Updated: Nov 15, 2019
I just came across one of the funniest creative writing-related headlines I’ve ever seen.
Published in The Telegraph, a U.K. paper, it reads like this…
“Dear Richard Madeley: ‘A Mumbling, Punchline-Stealing, Would-Be Despot Is Killing the Buzz at Our Creative Writing Group.’”
See what I mean about it being entertaining? Clearly, the person who wrote that description is indeed a storyteller. And a pretty decent one too.
Also clearly, said person was submitting a complaint to an advice column. Hence the “Dear Richard Madeley” part of the headline. Apparently, this dictator wannabe had him hanging by the end of his rope.
He had nowhere left to turn.
I wonder if he would have felt more or less discouraged to know that this isn’t an isolated instance. Unfortunately, it’s not the first time a creative writing group has taken a troubled turn. And it won’t be the last either.
Not by far.
I’d love to read the whole description of the issue at hand, not to mention the response. But alas, you have to subscribe in order to get it all. And that’s not something I have any desire to do.
So here’s the part I can read:
I belong to a writing group of eight people, meeting every fortnight to share our “creations” and do simple writing exercises together. We have a nominal leader who is supposed to run the group. But he has passed his duties on so that now we take turns to host and prepare a topic for two successive gatherings. This is because of his increased family commitments, which we all acknowledge and understand.
However, he still behaves as though he is in charge of the proceedings, speaking loudly and at length over everyone else, including the week’s host and tutor, who is trying to keep to a prepared programme.
When he reads out his written work to us, conversely, he adopts a hunched…
And that’s it. That’s where the free content ends.
As curious as I am about the rest of the sordid tale, I don’t really need to. Having been in and led both writing groups and critique groups, let me tell you – I’ve seen a lot.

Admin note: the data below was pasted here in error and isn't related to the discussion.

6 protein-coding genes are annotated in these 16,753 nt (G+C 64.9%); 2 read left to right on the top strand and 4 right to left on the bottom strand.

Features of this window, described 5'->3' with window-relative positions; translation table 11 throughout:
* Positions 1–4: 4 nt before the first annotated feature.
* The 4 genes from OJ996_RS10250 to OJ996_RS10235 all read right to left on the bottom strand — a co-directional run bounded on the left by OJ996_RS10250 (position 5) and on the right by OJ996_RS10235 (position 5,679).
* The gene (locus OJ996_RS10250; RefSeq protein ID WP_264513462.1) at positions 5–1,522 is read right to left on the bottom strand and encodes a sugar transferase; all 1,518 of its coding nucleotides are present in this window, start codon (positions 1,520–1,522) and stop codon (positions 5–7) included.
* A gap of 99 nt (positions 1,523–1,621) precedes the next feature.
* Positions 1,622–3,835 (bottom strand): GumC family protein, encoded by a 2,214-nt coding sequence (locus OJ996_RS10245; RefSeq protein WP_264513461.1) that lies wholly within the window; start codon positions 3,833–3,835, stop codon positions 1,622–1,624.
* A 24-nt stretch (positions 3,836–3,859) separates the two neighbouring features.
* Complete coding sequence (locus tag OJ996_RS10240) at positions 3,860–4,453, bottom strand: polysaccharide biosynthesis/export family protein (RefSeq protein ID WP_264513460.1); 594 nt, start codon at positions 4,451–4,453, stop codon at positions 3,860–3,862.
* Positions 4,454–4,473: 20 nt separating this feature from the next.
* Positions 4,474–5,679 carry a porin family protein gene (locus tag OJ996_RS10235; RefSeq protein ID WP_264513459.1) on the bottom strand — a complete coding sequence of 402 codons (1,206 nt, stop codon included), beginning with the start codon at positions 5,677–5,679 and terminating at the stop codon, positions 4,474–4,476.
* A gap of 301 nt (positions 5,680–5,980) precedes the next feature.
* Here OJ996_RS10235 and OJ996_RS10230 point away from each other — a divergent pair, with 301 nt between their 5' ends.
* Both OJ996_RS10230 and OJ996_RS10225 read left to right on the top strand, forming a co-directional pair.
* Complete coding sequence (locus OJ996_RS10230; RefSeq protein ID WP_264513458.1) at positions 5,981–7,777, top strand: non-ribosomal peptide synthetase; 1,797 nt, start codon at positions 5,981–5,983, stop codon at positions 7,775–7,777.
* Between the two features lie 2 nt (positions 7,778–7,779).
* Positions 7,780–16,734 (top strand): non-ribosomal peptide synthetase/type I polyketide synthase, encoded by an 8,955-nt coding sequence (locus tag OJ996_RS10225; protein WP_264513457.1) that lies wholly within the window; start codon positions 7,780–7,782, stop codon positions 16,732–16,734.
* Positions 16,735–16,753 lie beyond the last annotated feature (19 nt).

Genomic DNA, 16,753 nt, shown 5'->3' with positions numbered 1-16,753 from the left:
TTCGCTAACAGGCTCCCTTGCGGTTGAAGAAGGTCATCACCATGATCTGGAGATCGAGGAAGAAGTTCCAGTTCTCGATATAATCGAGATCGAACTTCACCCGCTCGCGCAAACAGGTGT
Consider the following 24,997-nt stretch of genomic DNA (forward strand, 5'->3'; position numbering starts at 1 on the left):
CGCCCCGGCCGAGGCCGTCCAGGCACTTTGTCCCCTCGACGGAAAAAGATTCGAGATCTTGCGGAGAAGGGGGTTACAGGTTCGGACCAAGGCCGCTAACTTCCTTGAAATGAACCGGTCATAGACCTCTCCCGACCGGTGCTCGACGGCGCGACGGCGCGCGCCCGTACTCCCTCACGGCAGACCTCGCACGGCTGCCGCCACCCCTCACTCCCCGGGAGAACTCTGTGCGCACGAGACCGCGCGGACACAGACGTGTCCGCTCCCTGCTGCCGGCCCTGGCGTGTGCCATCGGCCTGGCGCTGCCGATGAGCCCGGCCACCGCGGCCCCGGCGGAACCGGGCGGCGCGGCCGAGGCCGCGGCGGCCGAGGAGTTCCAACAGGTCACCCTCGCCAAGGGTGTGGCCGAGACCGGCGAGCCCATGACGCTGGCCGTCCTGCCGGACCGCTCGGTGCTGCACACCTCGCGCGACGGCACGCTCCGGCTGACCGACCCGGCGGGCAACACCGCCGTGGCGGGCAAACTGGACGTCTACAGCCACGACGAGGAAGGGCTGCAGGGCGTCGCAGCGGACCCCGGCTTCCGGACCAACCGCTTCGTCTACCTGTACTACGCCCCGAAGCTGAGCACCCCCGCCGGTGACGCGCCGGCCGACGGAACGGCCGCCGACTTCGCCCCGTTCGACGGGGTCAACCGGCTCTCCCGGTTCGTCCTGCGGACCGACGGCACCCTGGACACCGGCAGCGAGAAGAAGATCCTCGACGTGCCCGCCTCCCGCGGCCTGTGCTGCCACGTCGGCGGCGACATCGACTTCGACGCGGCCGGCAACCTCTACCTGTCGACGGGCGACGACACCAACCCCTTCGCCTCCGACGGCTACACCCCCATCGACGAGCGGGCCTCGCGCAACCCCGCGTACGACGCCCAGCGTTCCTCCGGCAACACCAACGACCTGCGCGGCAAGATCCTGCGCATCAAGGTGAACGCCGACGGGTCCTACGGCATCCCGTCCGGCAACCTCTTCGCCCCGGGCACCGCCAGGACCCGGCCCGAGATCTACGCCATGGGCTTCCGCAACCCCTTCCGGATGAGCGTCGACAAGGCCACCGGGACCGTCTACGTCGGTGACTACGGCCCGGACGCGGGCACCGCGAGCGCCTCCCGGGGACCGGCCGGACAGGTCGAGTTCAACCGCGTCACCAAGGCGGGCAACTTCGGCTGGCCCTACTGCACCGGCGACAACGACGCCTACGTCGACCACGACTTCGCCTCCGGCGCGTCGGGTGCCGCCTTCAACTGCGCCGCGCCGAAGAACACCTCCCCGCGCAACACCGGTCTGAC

That even includes a swinger who wanted to add me and another member to his collection of cuties.
It’s enough to write a story in and of itself.
After all that experience – swinger and everything – I can tell you that this individual’s issue comes down to two problems.
Brace yourself. Then read on.
This creative writing group is filled with humans. Every single creative writing group is. And humans have a bad habit of not handling power very well – even in ridiculously small doses. It was the 19th-century moralist Lord Acton who famously said that “power tends to corrupt, and absolute power corrupts absolutely.” And he was right. Once we get a taste of that heady state of existence, as the former group leader described above apparently did, we often don’t want to let it go.
This creative writing groups is filled with creative writers. Every single creative writing group is. And creative writers can be a bit on the strange side. I’m not saying we’re all strange to an intense degree. But we’re not exactly normal either. So throw those oddities on top of a craving for power, and you’ve got some problematic possibilities to look forward to.
Bottom-line, the frustrated writer has three real choices at hand: Speak to the would-be despot... convince the group to disband and regroup elsewhere, without the dictator... or go leave and find a new group altogether.
Who knows. The next creative writing group on the list might be a lot better. Even if it is filled with humans and creative writers.